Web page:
from The American Heritage® Dictionary of the English Language, 5th Edition.
- intransitive verb To wander or drift about.
- intransitive verb To ramble; digress.
from The Century Dictionary.
- To wander about, as from place to place or from subject to subject; stray; digress.
from Wiktionary, Creative Commons Attribution/Share-Alike License.
- verb intransitive to stray off from a
subject, focus, or course
from WordNet 3.0 Copyright 2006 by Princeton University. All rights reserved.
- verb lose clarity or turn aside especially from the main subject of attention or course of argument in writing, thinking, or speaking
from The American Heritage® Dictionary of the English Language, 4th Edition
from Wiktionary, Creative Commons Attribution/Share-Alike License
But if you're planning to be at Dragonmeet, in addition to doing proper obeisance to the mighty robin_d_laws, and buying a Rare Preprint of our new Trail of Cthulhu adventure book, Shadows Over Filmland, and watching us divagate on GMing Tips and Investigative Game Design in seminars, and playing wonderful other games run by wonderful other people, ask me about Iowa State A&M.
Thence to the "40 Years of GenCon: The Attendees" panel, at which Robin asked me to divagate, in my role as comparative smellologist, on the smells of Milwaukee vs.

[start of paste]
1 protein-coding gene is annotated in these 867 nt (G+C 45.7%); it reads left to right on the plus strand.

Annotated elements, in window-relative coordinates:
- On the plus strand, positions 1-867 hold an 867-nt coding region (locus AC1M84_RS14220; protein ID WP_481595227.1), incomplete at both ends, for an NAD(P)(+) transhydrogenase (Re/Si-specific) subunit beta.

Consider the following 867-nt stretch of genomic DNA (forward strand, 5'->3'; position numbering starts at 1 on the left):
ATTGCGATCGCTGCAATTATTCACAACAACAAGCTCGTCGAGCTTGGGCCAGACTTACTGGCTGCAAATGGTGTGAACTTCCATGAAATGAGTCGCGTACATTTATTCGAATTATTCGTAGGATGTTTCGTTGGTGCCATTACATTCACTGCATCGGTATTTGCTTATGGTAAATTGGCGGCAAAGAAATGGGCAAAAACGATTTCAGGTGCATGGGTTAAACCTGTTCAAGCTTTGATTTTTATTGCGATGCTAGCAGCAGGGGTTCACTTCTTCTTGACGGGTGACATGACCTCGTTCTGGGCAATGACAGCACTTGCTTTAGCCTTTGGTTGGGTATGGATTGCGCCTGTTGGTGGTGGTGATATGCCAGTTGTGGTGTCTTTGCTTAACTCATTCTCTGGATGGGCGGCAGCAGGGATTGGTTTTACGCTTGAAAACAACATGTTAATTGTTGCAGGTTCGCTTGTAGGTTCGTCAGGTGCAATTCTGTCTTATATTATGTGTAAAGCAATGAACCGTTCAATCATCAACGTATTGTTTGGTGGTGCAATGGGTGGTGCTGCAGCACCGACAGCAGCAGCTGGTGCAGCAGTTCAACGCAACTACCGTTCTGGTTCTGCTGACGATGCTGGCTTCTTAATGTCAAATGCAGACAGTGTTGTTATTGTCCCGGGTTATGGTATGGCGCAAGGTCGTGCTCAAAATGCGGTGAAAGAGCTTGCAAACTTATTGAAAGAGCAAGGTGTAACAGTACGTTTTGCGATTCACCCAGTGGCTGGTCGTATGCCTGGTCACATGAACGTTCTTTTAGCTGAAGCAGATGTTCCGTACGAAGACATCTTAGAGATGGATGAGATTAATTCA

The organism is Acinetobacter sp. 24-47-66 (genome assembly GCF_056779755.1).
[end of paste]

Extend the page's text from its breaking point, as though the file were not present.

Allow me to briefly divagate here on the nonexistence of abortion as an option in Knocked Up.
But when they had sat down, Julius was little inclined to divagate into an account of his travels.
So does a child's balloon divagate upon the currents of the air, and touch and slide off again from every obstacle.
It would be of interest to divagate from literature to politics and inquire to what extent Romanticism is incorporate in Imperialism; to inquire to what extent Romanticism has possessed the imagination of Imperialists, and to what extent it was made use of by Disraeli.
So does a child's balloon divagate upon the currents of the air, and touch, and slide off again from every obstacle.
'But I divagate (I perceive in a thousand ways that I grow old).
"Sub-divagate" would be more appropriate since by most definitions, a Diva must actually have a modicum of fame or talent.
My rationale for preparing so detailed a schema rests on (a) my proclivity to divagate and lose focus, (2) the high valuation I put on transitions and continuity, and (iii) the importance of strong, clear, explicit thesis sentences for an audience to orient itself.